Here's a sampling of innovation initiatives it's promoting: the Innovation Advisors Program, the Multi-payer Advanced Primary Care Practice Demonstration, State Demonstrations to Integrate Care for Medicare-Medicaid Enrollees, and the Financial Alignment Model Demonstrations.
Talk about sausage making! Eventually some of these projects may produce results that help achieve the triple aim, but it's not likely that the average healthcare consumer will ever connect the dots between any of them and the care received in a doctor's office or at a hospital.
Atul Gawande, the Boston surgeon and author, probably captured the state of things best in his keynote speech at the summit. "We have been engaged in this battle over whether the problem is bureaucracy and government; whether the problem is business and insurance hassles. I can tell you as a physician that all of these things make it harder day-to-day to get the job done."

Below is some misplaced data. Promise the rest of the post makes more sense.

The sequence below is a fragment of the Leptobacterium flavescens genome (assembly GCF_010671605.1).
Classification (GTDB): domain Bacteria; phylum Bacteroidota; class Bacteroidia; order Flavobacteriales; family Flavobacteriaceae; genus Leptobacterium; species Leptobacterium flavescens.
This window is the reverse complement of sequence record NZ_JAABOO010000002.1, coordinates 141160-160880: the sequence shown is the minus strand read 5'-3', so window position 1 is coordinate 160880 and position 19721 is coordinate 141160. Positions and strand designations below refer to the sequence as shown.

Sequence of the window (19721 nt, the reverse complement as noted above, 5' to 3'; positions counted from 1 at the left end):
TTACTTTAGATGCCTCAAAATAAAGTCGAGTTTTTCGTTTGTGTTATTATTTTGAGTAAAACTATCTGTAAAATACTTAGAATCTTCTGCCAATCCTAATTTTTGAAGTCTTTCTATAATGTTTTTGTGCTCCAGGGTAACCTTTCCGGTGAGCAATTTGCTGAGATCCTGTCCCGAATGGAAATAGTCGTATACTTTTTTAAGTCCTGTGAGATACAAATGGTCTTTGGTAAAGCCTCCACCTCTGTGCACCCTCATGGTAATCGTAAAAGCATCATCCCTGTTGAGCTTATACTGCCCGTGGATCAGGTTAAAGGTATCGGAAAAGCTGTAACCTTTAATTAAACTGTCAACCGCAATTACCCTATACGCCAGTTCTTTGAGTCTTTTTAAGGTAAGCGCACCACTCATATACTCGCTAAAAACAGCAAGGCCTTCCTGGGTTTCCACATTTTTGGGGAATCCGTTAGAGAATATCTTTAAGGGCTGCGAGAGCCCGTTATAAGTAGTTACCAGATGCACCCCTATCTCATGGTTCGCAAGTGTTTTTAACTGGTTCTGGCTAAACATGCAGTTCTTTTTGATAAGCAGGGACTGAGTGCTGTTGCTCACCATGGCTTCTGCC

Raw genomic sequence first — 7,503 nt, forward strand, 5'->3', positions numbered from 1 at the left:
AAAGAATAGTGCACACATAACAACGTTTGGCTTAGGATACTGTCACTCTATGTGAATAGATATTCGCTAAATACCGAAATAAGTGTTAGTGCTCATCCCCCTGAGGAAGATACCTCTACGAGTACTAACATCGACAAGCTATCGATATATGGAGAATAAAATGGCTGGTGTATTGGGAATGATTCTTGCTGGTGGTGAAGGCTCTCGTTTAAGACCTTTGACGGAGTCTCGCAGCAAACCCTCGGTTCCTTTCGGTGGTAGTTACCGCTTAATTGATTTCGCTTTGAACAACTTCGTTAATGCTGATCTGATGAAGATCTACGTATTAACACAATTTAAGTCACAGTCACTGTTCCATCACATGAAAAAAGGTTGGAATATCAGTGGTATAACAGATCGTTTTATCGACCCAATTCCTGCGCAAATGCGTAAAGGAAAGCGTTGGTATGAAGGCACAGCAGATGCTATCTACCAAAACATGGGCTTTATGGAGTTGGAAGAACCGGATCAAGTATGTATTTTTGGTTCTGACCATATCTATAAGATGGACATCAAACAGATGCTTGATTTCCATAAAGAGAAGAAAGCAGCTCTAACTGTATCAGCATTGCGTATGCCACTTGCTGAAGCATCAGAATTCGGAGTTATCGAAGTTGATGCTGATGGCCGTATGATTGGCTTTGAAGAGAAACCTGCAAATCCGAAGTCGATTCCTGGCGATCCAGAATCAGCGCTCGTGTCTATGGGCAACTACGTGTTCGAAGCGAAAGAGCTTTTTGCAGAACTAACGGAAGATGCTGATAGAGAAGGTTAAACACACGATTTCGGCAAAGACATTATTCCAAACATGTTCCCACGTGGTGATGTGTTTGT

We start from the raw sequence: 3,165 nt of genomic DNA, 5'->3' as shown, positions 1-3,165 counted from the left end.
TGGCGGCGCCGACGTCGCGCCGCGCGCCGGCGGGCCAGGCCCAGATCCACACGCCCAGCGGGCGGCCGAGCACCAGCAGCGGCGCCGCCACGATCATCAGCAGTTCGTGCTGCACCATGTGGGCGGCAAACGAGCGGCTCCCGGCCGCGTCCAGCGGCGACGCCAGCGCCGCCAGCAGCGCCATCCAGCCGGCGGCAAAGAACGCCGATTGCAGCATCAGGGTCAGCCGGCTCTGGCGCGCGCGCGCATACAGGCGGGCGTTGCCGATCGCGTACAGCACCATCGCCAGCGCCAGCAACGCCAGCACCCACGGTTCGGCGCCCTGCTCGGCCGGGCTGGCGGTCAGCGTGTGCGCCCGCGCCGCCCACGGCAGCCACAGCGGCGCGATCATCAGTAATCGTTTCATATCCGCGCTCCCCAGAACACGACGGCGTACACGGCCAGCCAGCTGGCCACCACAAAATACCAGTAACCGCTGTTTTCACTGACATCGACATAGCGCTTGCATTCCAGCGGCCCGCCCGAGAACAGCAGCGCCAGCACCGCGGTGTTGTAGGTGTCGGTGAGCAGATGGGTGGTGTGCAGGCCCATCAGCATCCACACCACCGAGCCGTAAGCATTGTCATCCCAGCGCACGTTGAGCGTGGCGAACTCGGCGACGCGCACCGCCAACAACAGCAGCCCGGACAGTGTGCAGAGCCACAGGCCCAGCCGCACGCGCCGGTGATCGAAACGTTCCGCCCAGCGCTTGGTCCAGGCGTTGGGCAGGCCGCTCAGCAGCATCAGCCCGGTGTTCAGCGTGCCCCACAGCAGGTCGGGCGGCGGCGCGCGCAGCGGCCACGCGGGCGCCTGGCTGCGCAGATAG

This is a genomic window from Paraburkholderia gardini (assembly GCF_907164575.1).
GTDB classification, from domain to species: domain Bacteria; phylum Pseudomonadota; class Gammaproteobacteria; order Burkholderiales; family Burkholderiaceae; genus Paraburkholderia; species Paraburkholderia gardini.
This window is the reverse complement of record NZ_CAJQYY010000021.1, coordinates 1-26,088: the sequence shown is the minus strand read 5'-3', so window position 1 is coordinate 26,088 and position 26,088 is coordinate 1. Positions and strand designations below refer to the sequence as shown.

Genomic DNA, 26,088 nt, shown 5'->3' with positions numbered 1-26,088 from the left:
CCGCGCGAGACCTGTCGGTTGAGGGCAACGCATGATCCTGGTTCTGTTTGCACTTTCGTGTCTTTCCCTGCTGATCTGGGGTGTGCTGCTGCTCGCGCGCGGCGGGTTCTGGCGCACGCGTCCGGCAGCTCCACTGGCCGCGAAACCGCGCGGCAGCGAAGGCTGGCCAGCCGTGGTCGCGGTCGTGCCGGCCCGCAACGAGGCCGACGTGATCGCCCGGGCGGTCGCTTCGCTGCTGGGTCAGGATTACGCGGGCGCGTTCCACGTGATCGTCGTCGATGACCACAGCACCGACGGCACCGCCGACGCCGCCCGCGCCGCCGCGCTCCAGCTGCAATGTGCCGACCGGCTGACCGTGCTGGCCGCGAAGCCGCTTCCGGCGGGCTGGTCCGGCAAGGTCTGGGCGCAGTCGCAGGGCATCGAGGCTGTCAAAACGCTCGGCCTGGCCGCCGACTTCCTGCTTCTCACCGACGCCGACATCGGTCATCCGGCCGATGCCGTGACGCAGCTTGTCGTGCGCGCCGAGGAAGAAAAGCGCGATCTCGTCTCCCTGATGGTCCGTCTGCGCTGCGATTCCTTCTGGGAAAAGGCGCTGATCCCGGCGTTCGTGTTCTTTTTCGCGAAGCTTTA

"But, they are only symptoms of the deeper, more vexing problems you really think about day-to-day as you are seeing patients, and that is the complexity of what it is to actually deliver good care. The innovations we're thinking about are really most deeply rooted in understanding how we handle the complexity."
Politicians may rail against healthcare reform, or opt to soft-pedal the issue, but it doesn't really matter to industry insiders. They work with ideas, not sound bites.